Toronto Metropolitan University
nutrients-11-02338.pdf (1.21 MB)

The Association between Early Childhood and Later Childhood Sugar-Containing Beverage Intake: A Prospective Cohort Study

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journal contribution
posted on 2023-09-20, 17:07 authored by Andrea Ziesmann, Ruhi Kiflen, Vanessa De Rubeis, Brendan T. Smith, Jonathon L. Maguire, Catherine S. Birken, Laura N. Anderson, Ronald D. Cohn, Eddy Lau, Andreas Laupacis, Patricia C. Parkin, Michael Salter, Peter Szatmari, Shannon Weir, Cornelia M. Borkhoff, Charles D.G. Keown-Stoneman, Christine Kowal, Dalah Mason, Murtala Abdurrahman, Gordon Arbess, Tony Barozzino, Sylvie Bergeron, Gary Bloch, Ashna Bowry, Caroline Calpin, Sohaila Cheema, Brian Chisamore, Evelyn Constantin, Karoon Danayan, Paul Das, Mary Beth Derocher, Anne E. Egger, Holly Knowles, Bruce Kwok, Margarita Lam-Antoniades, Roy Male, Vashti Mascoll, Elise Mok, Rosemary Moodie, Sharon Naymark, James Owen, Vikky Qi, Nasreen Ramji, Noor Ramji, Danyaal Raza, Caroline Ruderman, Vanna Schiralli, Michael Sgro, Barbara Smiltnieks, Stephen Treherne, Fatima Uddin, Meta van den Heuvel, Joanne Vaughan, Thea Weisdorf, Sheila Wijayasinghe, Peter Wong, John Yaremko, Ethel Ying, Elizabeth Young, Michael Zajdman, Farnaz Bazeghi, Vincent Bouchard, Marivic Bustos, Charmaine Camacho, Dharma Dalwadi, Christine Koroshegyi, Tarandeep Malhi, Sharon Thadani, Julia Thompson, Laurie Thompson, Mary Aglipay, Imaan Bayoumi, Sarah Carsley, Katherine Cost, Karen Eny, Theresa Kim, Laura M. Kinlin, Jessica OmandJessica Omand, Shelley Vanderhout, Leigh Vanderloo, Christopher Allen, Bryan Boodhoo, Olivia Chan, David W. H. Dai, Judith Hall, Peter Jüni, Gerald Lebovic, Karen Pope, Kevin Thorpe, Rita Kandel, Michelle Rodrigues, Hilde Vandenberghe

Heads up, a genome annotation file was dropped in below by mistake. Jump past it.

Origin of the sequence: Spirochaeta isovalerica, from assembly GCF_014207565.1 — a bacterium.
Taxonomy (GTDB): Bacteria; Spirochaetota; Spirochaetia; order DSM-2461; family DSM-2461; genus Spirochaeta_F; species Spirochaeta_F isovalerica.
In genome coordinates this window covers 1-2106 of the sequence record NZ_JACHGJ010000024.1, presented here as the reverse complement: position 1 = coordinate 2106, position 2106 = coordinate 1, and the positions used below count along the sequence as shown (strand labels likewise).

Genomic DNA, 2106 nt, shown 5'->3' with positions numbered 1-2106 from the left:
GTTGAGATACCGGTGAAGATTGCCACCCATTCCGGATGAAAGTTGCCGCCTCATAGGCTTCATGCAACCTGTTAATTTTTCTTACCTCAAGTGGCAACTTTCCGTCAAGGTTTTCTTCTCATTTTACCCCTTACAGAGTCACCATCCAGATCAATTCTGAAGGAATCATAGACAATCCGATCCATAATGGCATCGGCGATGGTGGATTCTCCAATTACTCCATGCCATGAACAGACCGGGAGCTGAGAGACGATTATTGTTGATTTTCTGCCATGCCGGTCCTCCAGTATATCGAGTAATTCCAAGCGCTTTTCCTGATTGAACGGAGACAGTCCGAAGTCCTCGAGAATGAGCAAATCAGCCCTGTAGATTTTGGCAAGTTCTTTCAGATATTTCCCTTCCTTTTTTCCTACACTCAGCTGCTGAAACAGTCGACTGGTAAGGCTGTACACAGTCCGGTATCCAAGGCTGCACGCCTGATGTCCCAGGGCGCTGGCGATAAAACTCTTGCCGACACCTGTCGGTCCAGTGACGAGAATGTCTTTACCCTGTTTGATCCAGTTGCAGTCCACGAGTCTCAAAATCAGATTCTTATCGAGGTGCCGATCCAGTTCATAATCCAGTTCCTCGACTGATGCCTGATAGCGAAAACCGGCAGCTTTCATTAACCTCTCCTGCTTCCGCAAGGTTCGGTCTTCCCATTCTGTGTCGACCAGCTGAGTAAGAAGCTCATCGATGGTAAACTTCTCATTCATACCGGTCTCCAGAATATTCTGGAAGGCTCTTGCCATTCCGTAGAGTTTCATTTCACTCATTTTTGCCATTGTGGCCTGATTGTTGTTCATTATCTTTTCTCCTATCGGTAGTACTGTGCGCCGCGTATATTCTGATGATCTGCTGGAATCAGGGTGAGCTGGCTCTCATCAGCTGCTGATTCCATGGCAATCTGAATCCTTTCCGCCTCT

Sugar-containing beverages (SCBs) are a major source of sugar intake in children. Early life intake of SCBs may be a strong predictor of SCB intake later in life. The primary objective of this study was to evaluate if SCB intake (defined as 100% fruit juice, soda, and sweetened drinks) in early childhood (≤2.5 years of age) was associated with SCB intake in later childhood (5-9 years of age). A prospective cohort study was conducted using data from the TARGet Kids! primary care practice network (n = 999). Typical daily SCB intake was measured by parent-completed questionnaires. Odds ratios (OR) and 95% confidence intervals (CI) were estimated using logistic regression. A total of 43% of children consumed ≥0.5 cups/day of SCBs at ≤2.5 years and this increased to 64% by 5-9 years. Daily SCB intake, compared to no daily intake, at ≤2.5 years was significantly associated with SCB intake at 5-9 years (adjusted OR: 4.03; 95% CI: 2.92-5.55) and this association was much stronger for soda/sweetened drinks (adjusted OR: 12.83; 95% CI: 4.98, 33.0) than 100% fruit juice (OR: 3.61; 95% CI: 2.63-4.95). Other early life risk factors for SCB intake at 5-9 years were presence of older siblings, low household income, and shorter breastfeeding duration. Daily intake of SCBs in early childhood was strongly associated with greater SCB intake in later childhood. Early life may be an important period to target for population prevention strategies. 




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